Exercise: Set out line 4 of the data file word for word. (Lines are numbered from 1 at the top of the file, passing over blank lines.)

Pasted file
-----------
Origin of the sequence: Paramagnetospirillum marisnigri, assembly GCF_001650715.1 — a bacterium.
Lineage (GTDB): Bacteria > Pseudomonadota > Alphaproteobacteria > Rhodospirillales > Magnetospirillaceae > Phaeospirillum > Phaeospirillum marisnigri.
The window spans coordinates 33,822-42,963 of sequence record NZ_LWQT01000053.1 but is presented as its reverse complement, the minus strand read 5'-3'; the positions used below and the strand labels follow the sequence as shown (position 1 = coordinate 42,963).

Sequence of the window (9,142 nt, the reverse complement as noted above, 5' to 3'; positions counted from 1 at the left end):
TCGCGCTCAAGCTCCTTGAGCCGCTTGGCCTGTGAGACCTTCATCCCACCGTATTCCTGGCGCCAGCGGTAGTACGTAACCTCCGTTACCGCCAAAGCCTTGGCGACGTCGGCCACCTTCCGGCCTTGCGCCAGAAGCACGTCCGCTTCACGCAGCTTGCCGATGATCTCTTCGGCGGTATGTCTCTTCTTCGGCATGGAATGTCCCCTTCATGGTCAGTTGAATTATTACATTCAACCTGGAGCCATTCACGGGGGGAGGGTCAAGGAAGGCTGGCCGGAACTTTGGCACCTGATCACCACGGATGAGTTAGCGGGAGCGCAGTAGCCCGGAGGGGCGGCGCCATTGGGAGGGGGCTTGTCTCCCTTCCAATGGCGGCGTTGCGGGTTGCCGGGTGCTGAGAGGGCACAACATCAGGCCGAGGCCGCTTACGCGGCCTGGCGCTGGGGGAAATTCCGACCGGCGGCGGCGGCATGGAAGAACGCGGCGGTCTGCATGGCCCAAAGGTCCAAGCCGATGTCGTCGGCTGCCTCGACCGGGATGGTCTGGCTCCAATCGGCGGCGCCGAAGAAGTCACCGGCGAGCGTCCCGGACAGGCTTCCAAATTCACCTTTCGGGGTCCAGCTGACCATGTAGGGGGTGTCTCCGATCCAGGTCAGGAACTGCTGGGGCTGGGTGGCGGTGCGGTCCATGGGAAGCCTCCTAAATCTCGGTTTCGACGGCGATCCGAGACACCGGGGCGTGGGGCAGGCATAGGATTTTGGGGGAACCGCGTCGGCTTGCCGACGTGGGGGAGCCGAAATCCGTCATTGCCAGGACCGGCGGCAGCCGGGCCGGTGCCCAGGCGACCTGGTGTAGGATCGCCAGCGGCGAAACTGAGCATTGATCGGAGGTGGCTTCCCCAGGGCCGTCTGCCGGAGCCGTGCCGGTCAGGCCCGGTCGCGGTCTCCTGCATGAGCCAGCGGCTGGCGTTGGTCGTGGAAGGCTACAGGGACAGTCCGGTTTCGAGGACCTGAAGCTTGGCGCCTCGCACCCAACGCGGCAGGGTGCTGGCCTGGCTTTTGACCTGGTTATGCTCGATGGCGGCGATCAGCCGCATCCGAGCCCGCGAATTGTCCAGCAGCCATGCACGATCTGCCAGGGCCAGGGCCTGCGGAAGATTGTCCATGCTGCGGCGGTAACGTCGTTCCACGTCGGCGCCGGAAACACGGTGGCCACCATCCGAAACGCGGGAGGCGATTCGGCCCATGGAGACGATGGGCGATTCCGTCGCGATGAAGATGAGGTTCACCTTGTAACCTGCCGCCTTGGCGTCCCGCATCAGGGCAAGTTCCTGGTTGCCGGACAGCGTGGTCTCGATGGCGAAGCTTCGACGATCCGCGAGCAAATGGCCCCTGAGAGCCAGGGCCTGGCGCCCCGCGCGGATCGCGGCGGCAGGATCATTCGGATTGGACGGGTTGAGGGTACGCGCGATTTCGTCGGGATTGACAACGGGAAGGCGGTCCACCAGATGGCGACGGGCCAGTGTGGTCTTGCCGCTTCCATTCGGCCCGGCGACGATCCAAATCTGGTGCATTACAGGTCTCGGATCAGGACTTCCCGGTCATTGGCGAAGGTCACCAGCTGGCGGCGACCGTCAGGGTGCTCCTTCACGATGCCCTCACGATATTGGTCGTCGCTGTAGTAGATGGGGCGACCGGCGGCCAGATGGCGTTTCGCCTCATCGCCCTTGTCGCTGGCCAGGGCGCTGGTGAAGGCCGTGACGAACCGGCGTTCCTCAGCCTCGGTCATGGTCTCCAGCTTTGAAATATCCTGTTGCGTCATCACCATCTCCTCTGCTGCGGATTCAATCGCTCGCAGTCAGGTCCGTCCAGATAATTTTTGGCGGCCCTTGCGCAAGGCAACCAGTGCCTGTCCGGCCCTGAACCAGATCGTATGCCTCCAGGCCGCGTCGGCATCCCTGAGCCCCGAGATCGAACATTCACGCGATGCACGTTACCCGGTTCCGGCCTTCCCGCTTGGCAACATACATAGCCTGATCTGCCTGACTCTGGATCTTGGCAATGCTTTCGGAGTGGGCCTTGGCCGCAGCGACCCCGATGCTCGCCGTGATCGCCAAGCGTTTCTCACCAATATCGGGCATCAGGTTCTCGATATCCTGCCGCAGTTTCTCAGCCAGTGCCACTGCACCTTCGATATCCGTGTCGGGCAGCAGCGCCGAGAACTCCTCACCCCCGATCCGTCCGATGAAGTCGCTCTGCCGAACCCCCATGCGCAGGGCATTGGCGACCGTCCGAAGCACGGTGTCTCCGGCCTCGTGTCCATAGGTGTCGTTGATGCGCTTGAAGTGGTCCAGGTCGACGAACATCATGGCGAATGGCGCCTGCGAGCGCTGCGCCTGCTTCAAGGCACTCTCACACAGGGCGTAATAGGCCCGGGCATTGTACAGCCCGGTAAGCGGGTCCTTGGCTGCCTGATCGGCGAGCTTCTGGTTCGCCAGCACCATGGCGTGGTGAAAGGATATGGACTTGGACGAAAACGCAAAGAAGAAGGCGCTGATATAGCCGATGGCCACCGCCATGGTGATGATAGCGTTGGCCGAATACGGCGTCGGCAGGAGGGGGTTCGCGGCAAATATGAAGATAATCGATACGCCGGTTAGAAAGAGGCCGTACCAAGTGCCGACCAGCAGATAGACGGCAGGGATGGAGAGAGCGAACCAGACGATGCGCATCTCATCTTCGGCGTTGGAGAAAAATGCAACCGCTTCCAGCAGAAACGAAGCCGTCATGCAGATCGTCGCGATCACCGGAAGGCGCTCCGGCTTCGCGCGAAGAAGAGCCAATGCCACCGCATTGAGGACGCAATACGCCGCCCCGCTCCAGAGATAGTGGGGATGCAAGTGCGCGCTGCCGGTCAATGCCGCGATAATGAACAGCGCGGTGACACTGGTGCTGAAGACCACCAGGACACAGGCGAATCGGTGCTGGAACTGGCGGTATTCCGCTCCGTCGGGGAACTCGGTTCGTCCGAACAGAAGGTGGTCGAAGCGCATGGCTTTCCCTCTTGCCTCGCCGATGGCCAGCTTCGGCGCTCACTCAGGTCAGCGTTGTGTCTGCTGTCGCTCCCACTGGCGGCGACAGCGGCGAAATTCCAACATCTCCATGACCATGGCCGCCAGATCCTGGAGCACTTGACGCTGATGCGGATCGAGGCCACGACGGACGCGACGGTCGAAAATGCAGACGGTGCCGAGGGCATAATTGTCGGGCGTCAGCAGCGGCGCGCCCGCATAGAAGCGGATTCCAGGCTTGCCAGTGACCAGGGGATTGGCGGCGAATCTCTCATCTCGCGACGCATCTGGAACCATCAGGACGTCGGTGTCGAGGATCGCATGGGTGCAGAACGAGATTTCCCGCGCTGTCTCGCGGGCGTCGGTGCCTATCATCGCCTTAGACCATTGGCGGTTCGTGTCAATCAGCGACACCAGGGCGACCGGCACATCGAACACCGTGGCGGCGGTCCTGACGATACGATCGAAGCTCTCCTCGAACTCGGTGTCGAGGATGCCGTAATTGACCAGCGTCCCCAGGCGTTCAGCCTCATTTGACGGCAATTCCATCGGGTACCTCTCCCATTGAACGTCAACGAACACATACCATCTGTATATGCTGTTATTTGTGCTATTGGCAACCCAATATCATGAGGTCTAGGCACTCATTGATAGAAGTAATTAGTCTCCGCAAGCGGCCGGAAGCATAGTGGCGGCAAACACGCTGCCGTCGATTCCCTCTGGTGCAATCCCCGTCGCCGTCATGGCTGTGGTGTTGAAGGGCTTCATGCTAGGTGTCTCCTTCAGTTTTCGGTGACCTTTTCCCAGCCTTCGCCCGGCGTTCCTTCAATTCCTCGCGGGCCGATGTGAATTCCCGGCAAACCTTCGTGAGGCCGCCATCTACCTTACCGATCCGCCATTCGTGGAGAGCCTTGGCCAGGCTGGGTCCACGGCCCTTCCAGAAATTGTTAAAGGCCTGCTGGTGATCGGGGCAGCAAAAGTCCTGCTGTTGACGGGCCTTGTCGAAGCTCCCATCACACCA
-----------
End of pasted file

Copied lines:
Sequence of the window (9,142 nt, the reverse complement as noted above, 5' to 3'; positions counted from 1 at the left end):